Group theory is interesting in part because the constraints on $~$\\bullet$~$ are at a "sweet spot" between "too lax" and "too restrictive\." Group structure crops up in many areas of physics and mathematics, but the group axioms are still restrictive enough to make groups fairly easy to work with and reason about\. For example, if the order of $~$G$~$ is prime then there is only one possible group that $~$G$~$ can be \(up to isomorphism\)\. There are only 2, 2, 5, 2, and 2 groups of order 4, 6, 8, 9, and 10 \(respectively\)\. There are only 16 groups of order 100\. If a group structure can be found in an object, this makes the behavior of the object fairly easy to analyze \(especially if the order of the group is small\)\. Group structure is relatively common in math and physics; for example, the solutions to a polynomial equation form a group under permutation \(a fact from which the unsolvability of quintic polynomials by radicals was proven\)\. Group theory is thus a useful tool for figuring out how various mathematical and physical objects behave\. For more on this idea, see the page on group actions\.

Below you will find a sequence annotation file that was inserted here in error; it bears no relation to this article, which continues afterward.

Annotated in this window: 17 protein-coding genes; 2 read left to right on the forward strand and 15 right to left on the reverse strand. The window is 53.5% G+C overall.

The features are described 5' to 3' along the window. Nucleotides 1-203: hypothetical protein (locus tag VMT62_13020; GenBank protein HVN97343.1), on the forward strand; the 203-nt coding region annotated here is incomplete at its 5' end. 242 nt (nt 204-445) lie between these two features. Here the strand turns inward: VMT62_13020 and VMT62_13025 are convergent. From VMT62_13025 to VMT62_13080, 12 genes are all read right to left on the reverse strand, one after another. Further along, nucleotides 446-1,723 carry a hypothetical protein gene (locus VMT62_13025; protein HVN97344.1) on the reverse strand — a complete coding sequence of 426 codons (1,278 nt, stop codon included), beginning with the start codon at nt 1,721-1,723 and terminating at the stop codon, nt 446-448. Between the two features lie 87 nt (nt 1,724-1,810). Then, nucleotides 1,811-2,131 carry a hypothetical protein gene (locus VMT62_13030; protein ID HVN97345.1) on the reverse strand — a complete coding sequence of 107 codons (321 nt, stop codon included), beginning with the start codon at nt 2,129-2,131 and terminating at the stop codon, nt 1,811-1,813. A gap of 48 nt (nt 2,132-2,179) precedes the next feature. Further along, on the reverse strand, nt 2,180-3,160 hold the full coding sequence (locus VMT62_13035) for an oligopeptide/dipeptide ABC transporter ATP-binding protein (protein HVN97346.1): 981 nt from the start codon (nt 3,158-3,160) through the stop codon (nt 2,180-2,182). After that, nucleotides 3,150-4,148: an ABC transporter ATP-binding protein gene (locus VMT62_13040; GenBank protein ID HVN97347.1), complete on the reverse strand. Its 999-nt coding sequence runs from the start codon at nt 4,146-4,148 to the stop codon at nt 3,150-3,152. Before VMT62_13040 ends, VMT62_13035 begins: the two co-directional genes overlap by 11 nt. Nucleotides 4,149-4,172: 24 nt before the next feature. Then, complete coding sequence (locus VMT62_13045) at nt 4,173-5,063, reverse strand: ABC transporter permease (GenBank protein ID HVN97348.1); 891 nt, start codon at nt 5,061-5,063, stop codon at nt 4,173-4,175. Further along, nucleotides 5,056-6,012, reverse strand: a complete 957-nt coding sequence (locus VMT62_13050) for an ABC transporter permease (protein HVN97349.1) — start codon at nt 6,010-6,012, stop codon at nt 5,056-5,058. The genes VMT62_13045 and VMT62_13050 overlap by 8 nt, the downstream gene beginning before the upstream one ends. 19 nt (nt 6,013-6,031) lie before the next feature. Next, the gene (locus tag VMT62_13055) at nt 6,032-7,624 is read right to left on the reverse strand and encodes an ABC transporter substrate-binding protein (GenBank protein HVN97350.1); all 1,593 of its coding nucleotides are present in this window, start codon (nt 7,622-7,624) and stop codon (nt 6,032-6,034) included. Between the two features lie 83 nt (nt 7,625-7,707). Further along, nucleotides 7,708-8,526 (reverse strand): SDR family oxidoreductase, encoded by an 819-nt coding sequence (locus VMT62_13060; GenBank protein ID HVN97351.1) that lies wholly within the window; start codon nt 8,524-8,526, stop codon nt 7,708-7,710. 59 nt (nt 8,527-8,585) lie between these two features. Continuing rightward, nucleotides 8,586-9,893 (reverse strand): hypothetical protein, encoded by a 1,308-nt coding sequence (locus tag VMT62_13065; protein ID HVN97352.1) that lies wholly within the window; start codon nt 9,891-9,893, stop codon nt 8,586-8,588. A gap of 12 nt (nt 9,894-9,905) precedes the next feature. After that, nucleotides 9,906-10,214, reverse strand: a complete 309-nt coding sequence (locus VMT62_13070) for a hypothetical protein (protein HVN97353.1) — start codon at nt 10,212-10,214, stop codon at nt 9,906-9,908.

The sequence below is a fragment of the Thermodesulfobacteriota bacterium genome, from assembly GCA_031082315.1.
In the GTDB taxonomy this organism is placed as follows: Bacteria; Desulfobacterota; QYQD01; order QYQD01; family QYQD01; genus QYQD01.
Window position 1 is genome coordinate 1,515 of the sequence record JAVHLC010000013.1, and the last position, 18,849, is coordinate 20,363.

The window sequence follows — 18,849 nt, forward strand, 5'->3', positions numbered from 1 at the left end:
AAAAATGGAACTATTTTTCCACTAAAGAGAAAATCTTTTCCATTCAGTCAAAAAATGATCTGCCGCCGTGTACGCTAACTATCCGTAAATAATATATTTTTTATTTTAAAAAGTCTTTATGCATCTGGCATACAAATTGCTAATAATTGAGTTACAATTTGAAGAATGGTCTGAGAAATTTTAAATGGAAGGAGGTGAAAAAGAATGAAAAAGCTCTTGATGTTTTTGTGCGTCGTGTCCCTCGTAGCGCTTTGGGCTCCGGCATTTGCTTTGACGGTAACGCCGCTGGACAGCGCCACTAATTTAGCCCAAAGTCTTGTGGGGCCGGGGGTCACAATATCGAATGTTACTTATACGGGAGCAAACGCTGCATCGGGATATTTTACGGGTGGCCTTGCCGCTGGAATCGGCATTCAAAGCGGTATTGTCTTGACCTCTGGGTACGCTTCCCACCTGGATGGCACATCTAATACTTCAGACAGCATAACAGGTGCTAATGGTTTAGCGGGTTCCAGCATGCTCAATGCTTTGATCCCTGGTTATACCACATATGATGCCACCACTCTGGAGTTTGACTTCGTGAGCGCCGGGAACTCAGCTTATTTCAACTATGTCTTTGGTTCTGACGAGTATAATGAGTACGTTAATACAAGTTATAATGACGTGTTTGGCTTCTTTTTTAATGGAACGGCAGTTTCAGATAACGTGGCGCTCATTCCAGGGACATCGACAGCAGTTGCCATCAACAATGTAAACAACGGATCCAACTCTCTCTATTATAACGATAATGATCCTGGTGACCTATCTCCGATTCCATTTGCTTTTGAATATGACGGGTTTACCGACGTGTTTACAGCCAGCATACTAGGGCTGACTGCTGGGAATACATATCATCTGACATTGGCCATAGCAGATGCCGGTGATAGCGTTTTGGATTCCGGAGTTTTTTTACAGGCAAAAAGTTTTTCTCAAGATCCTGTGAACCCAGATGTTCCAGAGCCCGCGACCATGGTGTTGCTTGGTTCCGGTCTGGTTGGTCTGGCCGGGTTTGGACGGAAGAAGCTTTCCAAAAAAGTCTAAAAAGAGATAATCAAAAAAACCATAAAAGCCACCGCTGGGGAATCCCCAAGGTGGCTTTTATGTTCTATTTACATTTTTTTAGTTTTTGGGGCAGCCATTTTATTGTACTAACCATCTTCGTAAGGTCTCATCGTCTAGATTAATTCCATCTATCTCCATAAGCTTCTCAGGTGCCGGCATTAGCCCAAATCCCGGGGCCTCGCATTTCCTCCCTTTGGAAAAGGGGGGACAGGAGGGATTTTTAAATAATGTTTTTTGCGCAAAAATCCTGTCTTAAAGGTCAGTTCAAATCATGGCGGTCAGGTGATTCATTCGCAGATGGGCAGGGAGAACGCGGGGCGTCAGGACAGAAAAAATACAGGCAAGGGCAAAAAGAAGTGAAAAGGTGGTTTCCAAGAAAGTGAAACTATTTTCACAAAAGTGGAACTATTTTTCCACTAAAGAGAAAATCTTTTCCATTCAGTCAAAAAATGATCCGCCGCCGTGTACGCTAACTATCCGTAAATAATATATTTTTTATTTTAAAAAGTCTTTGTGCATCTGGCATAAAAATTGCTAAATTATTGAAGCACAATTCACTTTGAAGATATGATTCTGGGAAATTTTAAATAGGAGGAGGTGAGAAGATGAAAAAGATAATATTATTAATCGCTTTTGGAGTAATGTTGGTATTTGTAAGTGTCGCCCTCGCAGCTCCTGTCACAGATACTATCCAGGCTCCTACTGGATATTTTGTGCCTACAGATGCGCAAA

I got lost here -- I feel like I sort of know what "under permutation" means, but can't picture what it means in the context of solutions to polynomials. What exactly is being permuted?

## Comments

Qiaochu Yuan

This statement is just wrong. I will fix it. (The correct statement is that there's a group acting on the solutions called the Galois group; it's the solutions that are being permuted.)